Eddyville Elementary Receives Power Snacks
“Food insecurity among our students is a huge concern of mine as a building administrator,” said Eddyville Elementary School Principal, Jil Nelson. “When a child is hungry, they can’t focus and their ability to learn is affected.”
If you’ve been following along with our Power Snack Program deliveries, you know that we’ve talked with many teachers and school staff who have all said the same thing—children who come to school hungry have a harder time focusing and are not receiving the right amount of nutrients at home. Food insecure children have no control over this situation and often are left to eating cheap and processed foods.
According to the USDA’s MyPlate guidelines, children need up to six ounces of lean protein daily, depending on their age and gender.
The Deb and Jeff Hansen Foundation's Power Snack Program provides students with $5 coupons for a pound of shaved or sliced deli ham and $3 coupons for a loaf of whole wheat bread and currently supports 65 students at Eddyville Elementary – a contribution valued at $2,080.
Combining the energy and carbohydrates of whole wheat bread with the protein of ham means the children will have made themselves a real Power Snack. Not only is ham delicious and easy-to-prepare, but it’s also full of flavor and promotes growth.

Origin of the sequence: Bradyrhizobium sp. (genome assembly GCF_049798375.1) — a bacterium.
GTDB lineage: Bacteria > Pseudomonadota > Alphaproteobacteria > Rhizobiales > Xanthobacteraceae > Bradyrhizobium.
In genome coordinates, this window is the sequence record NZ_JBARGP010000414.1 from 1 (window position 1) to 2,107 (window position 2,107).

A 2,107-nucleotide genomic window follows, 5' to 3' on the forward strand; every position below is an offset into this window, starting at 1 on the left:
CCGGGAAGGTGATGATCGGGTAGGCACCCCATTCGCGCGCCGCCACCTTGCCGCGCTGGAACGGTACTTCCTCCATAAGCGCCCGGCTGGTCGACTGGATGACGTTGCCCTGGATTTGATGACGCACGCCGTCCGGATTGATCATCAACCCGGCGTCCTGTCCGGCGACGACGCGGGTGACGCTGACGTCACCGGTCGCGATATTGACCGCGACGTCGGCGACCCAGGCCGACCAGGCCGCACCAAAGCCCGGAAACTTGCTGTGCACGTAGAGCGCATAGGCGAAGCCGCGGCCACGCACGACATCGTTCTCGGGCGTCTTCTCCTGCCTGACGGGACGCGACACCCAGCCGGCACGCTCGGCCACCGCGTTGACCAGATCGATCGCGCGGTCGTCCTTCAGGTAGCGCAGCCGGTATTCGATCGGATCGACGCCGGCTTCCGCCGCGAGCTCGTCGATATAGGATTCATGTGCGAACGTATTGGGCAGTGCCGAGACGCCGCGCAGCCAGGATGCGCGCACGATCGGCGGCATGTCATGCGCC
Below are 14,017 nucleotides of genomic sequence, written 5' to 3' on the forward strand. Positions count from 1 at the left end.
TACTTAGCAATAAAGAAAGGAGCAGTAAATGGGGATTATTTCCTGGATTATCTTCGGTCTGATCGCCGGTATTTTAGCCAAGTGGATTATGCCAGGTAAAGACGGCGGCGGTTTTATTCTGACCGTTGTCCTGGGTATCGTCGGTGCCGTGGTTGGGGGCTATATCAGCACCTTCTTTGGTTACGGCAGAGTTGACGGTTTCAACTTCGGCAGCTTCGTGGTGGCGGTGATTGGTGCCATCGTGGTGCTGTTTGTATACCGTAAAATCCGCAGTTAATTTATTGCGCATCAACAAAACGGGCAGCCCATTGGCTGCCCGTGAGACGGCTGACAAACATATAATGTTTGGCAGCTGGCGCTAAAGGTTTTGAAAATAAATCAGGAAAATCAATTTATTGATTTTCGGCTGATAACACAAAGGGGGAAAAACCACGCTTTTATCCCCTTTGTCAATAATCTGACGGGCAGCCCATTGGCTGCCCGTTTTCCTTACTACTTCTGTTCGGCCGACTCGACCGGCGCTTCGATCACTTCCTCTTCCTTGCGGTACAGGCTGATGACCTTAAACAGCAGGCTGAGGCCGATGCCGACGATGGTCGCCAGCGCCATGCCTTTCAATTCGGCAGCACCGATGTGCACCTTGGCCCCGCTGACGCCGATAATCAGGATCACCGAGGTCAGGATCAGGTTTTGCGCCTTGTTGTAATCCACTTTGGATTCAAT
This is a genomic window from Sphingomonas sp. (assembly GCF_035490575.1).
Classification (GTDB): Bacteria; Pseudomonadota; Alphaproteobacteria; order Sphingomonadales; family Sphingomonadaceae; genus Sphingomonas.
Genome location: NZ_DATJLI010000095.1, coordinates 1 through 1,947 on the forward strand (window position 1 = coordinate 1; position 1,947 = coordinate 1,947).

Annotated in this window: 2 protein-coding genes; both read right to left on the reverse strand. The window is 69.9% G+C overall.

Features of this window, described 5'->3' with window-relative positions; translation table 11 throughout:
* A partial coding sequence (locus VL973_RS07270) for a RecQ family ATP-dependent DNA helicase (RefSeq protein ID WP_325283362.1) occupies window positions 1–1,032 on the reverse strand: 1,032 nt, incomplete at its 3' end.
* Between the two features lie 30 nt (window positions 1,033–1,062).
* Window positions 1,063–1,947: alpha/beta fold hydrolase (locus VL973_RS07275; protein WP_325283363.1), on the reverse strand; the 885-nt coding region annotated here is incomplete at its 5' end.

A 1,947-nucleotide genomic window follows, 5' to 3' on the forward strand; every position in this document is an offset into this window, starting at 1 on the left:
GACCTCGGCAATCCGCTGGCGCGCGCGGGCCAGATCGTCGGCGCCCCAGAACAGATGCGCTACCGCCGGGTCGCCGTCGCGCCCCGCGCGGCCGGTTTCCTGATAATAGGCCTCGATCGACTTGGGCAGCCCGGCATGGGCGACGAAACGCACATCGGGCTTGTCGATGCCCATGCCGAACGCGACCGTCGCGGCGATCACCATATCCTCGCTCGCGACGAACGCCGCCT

According to the National Pork Board, pork loin, tenderloin, and ham are excellent sources of thiamin, niacin, riboflavin, vitamin B-6, phosphorus and protein, and a good source of zinc and potassium. The USDA MyPlate guidelines recommend children eat up to six ounces of lean protein daily, depending on age and gender.
To make sure that no child ever goes hungry at Eddyville Elementary, children are never turned away when they express an interest in more food. In fact, each child is allowed to receive seconds at both breakfast and lunch. And, in an order to teach students the importance of helping out their classmates, Eddyville has a share table. The share table is a place where students can put unused and unopened food items for other students to eat in school or take home.
“We are continually striving to get the word out and identify the students that truly are in need of these food-assistance programs,” continued Nelson. “We care deeply about our students and want to help them succeed. This program is going to get them the nutrients that they need to stay focused and engaged in our classrooms."